King Charles said he wanted to “renew the special bond of friendship” between the UK and Germany, without mentioning the B-word that has caused the friendship to grow cold in recent years, as he addressed the Bundestag in Berlin on Thursday.
The monarch’s speech in front of Germany’s federal parliament was the first by a non-elected head of state. It was pitched as a celebration of cultural commonalities and joint ventures past and present – from a shared love of music and comedy to energy and security cooperation – and an attempt to repair ties that have fractured since the Brexit vote seven years ago.
“Great Britain and Germany are, and will remain, close allies and trusting partners, even after the decision to leave the European Union,” said the Bundestag’s president, Bärbel Bas, in her introduction, but Charles III did not pick up the baton. In his 25-minute speech, he declined to mention Brexit or the EU.
Instead, the king thanked the German people for their condolences on the death of his mother, Queen Elizabeth II, “who had held a special place in German hearts”, and spoke of the role she had played in the reconciliation process that brought the two countries together again after the second world war.
In a stopgap history that covered the Hanseatic League, Shakespeare, football rivalries, Kraftwerk and the Beatles, the king also highlighted Anglo-German leadership on offshore wind-power production and material and financial support for Ukraine’s defensive war against Russia.
“Germany’s decision to give Ukraine such great military support is considerably brave, important and welcome,” Charles said.
Switching repeatedly between his English tongue and the German language spoken fluently by his late father, he only occasionally stumbled over unwieldy compounds such as Rechenschaftspflicht (“accountability”). It might have helped if an aide had pointed out that there is no “sh” sound in Bundestag.
At a gala dinner at Bellevue Palace on Wednesday night, the German president, Frank-Walter Steinmeier, described the king’s decision to visit Germany ahead of his coronation as not just a great personal statement but a “strong European gesture”. “It means a lot to me, a lot to us Germans,” he said.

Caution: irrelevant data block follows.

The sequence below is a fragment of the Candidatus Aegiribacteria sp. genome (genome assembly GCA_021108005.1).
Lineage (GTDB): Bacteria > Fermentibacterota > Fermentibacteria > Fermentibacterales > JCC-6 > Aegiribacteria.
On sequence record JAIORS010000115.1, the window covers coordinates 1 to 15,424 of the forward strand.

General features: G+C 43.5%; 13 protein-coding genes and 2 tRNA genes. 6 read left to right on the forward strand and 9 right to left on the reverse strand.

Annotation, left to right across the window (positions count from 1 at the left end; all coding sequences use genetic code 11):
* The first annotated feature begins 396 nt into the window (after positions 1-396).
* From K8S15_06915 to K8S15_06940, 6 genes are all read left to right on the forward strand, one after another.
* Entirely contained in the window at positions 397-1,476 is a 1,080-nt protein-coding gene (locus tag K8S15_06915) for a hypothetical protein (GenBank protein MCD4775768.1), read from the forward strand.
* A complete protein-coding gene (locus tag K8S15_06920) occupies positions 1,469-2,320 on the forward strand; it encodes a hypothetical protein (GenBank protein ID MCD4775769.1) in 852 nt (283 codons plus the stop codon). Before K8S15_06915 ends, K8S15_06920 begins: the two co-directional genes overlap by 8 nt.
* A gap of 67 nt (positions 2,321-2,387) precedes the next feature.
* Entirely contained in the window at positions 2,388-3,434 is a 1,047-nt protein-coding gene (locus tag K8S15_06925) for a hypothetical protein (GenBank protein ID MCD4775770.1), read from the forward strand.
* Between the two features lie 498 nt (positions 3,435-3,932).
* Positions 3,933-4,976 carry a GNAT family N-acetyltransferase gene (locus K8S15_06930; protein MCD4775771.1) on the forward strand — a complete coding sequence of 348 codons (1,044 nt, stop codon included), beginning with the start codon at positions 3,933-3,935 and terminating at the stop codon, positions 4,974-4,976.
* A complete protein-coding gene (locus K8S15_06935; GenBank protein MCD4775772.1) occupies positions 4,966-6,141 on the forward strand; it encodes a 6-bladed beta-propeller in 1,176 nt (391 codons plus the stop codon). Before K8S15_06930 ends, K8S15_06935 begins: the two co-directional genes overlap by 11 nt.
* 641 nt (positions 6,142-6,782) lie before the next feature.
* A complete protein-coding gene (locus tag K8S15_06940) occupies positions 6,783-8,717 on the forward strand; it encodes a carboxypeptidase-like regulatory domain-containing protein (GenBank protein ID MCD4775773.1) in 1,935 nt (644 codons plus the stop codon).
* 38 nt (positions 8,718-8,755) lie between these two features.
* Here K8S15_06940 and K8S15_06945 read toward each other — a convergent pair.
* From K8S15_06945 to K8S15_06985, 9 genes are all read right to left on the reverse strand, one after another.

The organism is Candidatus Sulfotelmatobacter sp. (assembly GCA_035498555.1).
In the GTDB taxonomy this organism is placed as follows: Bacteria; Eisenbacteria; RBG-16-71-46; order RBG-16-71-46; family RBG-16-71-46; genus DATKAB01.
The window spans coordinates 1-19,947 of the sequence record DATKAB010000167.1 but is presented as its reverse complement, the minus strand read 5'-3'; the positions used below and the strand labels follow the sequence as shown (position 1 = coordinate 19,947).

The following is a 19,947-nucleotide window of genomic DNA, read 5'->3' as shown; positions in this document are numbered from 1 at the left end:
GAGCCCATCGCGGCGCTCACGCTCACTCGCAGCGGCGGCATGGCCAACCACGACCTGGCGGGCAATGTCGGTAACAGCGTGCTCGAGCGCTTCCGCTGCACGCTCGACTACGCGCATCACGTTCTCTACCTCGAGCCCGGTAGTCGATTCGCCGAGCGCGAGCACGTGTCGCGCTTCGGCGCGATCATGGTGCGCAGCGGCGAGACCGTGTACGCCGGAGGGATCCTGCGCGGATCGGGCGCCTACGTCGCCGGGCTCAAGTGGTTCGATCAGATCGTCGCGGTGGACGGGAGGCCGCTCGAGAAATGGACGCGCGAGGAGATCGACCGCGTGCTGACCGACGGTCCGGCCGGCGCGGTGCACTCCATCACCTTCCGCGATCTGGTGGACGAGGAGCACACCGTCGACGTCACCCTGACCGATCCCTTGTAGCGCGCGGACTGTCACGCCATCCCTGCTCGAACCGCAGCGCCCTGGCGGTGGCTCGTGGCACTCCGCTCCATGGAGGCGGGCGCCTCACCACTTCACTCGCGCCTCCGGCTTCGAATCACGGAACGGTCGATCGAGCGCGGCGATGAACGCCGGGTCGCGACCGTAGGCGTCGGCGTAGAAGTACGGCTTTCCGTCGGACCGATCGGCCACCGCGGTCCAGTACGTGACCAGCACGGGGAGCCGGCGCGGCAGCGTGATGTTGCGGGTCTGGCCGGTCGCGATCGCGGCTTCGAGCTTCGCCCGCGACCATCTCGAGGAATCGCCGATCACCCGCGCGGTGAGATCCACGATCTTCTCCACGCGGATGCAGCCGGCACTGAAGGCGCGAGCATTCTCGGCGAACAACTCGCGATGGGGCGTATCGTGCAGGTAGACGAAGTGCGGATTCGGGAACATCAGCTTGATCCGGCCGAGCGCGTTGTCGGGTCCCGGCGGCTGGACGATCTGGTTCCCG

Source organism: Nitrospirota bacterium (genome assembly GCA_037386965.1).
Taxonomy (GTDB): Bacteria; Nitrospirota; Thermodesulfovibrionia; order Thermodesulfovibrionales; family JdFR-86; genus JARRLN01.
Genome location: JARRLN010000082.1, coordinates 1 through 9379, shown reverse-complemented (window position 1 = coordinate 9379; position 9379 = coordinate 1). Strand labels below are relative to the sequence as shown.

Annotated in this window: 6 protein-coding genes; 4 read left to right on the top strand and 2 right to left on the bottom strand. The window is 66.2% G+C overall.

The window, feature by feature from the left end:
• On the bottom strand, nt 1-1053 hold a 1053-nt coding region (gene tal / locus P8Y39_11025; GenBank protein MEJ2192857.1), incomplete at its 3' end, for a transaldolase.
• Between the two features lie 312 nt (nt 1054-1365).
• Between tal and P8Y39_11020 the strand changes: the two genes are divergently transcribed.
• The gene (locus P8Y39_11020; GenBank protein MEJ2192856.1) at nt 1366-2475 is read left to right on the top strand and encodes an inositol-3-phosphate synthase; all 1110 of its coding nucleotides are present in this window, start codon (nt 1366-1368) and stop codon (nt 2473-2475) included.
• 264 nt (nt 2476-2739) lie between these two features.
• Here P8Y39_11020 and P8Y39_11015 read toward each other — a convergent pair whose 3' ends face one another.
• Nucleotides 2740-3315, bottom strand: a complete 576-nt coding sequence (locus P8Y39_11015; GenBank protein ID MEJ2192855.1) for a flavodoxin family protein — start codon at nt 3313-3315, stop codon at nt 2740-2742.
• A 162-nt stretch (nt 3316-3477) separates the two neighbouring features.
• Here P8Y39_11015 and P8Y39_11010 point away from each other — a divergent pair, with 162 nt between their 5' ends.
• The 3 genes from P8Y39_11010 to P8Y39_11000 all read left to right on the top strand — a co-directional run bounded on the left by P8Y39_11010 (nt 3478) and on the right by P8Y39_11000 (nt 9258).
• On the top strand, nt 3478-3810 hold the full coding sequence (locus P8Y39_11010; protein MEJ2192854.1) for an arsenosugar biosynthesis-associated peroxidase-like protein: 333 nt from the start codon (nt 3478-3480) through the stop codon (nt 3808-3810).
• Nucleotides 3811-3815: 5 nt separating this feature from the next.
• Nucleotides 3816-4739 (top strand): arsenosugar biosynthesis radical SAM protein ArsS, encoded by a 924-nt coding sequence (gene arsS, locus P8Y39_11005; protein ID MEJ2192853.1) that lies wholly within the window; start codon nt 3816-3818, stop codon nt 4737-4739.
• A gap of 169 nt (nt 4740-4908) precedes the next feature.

The German head of state tried to repay the gesture to his British counterpart by putting on an evening full of the kind of formal pageantry that is a relatively rare sight in the comfortably dishevelled metropolis on the river Spree.
About 120 guests including the former chancellor, Angela Merkel, key cabinet ministers, some of the king’s aristocratic German relatives, the architect David Chipperfield and Campino, the Anglo-German singer of the rock band Die Toten Hosen, walked down the red carpet in evening gowns and tailcoats and chatted over Rheingau Riesling and carp with Erfurt watercress until midnight.
For some members of Germany’s parliament, the pomp and circumstance was too much. The co-chair of the leftwing party Die Linke, Martin Schirdewan, complained before the speech that it was “inappropriate” for the country’s highest democratic body to “bow” in front of a monarch who was “born with a silver spoon in his mouth”.
His party colleague Jan Korte suggested the Bundestag should have invited a Rolling Stone instead. “Even if Keith Richards were to merely play guitar in the plenary chamber it would be a greater sign of the connectedness between the people of Great Britain and the Federal Republic than the appearance of a king who has inherited his right to speak.”
Some of the seats in Die Linke’s section of the plenary chamber remained empty throughout the king’s speech on Thursday. Of those who did turn up, half a dozen remained seated upon the monarch’s entrance but rose during the two-minute standing ovation at the end.
After his speech, Charles visited the refugee shelter at Berlin’s former Tegel airport before heading from the heart of the capital to the countryside. In Brandenburg state he was due to meet soldiers from the German-British Amphibious Engineer Battalion 130 and visit Brodowin, an eco-village where farmers use homeopathic remedies to work their land and treat their livestock.